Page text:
Some add-ons are premium, like GeoTarget ($15 a month), and Multisite ($20 a month). More info on what these do at the bottom of the page.
How Can I Pay for WP Engine?
Credit cards are the preferred method. They stopped accepting PayPal payments a while back.
Can I Pay Monthly?
Yes, but expect to pay 20-30% more than with yearly billing. The good news is that you can change the recurrence of your plan anytime you want by contacting the WP Engine billing support team. Although I probably wouldn’t try changing it too many times a year!
How Easy Is It to Cancel?
Pretty easy it turns out.
When we considered moving to Flywheel, we had zero resistance from the WP Engine support team. Note that there’s also a generous 60-day money-back guarantee if you aren’t happy with their service within your first two months.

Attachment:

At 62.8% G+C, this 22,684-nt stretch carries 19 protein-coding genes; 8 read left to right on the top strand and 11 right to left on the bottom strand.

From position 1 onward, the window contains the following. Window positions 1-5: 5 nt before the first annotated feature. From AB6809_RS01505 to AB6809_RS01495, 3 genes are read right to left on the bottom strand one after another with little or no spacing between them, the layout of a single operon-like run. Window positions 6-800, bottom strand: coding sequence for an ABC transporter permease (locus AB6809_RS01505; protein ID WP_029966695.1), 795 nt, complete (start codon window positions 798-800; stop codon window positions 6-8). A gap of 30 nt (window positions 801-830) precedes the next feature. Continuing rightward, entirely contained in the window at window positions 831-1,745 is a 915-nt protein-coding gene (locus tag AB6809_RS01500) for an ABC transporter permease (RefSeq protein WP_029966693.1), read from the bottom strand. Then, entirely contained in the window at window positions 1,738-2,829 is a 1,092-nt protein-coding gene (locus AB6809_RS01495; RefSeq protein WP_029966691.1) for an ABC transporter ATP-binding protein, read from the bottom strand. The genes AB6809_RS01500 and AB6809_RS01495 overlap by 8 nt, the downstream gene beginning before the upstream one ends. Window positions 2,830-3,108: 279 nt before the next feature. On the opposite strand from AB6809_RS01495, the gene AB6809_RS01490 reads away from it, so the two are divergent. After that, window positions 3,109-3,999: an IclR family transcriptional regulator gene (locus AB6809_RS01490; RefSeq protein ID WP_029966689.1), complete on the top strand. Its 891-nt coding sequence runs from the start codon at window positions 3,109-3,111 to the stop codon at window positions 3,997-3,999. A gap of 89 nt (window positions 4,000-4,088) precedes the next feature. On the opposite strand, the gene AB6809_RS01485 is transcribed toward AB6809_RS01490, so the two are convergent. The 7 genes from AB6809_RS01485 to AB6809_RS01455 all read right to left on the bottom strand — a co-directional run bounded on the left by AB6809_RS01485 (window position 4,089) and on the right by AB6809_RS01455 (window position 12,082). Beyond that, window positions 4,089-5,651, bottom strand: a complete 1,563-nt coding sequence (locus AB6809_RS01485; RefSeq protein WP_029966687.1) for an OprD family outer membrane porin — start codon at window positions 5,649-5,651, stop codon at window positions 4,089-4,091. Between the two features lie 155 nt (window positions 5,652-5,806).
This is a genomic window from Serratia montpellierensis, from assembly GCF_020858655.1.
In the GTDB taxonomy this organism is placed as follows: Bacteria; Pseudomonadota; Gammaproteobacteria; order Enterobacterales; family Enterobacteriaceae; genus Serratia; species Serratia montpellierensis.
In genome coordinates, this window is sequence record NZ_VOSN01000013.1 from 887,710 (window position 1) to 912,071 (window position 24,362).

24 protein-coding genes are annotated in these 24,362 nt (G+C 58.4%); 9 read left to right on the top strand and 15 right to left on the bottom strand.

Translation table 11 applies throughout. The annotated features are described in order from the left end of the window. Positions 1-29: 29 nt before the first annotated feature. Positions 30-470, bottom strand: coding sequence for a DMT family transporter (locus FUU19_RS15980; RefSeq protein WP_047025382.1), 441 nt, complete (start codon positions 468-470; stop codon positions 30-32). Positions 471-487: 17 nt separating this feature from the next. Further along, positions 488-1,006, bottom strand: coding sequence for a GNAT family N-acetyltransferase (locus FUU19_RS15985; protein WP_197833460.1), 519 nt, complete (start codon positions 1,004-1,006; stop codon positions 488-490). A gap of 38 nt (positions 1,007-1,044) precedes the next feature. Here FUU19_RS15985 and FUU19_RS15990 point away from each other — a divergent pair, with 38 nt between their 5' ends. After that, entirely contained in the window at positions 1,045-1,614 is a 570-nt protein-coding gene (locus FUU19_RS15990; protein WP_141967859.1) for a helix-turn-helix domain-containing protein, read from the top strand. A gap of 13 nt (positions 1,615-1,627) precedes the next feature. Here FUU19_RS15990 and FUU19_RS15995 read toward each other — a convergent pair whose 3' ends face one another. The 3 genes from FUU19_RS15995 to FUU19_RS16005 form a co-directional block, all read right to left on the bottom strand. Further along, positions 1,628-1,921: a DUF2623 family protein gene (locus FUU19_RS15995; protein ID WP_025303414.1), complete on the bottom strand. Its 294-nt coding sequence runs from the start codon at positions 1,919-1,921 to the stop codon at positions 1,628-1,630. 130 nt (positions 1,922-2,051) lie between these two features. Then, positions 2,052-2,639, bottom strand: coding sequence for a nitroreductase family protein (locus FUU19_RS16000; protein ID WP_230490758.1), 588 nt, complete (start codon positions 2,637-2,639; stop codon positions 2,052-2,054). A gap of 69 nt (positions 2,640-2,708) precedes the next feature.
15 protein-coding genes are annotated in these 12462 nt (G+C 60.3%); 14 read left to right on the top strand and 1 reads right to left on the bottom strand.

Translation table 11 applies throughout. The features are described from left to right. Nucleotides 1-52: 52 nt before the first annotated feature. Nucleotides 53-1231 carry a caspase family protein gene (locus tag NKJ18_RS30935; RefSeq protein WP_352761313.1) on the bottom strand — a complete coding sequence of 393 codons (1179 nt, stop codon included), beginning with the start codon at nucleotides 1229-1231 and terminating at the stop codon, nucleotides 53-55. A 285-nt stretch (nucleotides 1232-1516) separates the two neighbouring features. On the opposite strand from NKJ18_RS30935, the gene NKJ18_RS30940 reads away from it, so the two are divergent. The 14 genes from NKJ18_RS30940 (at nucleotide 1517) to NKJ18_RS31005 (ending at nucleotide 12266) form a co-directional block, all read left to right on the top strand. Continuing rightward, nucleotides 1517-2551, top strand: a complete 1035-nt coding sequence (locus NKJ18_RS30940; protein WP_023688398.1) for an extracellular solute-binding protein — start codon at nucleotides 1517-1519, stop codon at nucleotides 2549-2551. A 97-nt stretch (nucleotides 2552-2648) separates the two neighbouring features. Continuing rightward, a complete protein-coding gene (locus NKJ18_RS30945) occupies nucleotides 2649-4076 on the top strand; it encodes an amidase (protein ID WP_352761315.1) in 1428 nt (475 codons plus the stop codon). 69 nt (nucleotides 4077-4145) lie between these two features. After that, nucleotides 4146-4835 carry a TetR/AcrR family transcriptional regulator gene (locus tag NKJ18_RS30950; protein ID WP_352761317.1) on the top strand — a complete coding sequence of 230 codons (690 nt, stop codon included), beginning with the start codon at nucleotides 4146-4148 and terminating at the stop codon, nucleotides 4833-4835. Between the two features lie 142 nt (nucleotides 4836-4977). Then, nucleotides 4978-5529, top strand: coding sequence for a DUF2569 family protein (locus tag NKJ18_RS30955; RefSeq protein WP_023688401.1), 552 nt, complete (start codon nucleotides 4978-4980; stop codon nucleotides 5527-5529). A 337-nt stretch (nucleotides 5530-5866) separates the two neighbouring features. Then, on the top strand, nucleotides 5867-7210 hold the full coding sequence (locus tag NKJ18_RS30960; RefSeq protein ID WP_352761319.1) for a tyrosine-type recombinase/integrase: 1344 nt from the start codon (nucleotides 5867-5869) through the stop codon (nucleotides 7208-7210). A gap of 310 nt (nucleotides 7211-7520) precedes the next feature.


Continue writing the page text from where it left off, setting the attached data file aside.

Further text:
Understanding the Main WP Engine Features
There’s a lot of overwhelming technical language on the WP Engine pricing page, so I thought I’d break down some of the features below. Hopefully, it will let you answer a price-related question: is it really worth it?
How Fast and Reliable is WP Engine?
This should be the first question that comes to your mind when choosing a managed hosting provider. Based on our experience, the company does a great job here.
But there are a few things to note.
- WP Engine doesn’t have their own servers, they use the Google Cloud Platform – very reliable.
- We did occasionally suffer from downtime, although none in 2019. Before that, it was 30-60 mins every two years. It happens when sites on shared servers get too much traffic, which they call “noisy neighbours”. They offer compensation if your rate drops below 99.99%, as stated as in their service level agreement.
And for the speed geeks out there, here are screenshots from our speed tests:
And here are some website load time statistics from our own studies, that demostrate why speed is so important when choosing a web host!
What is the Genesis Framework?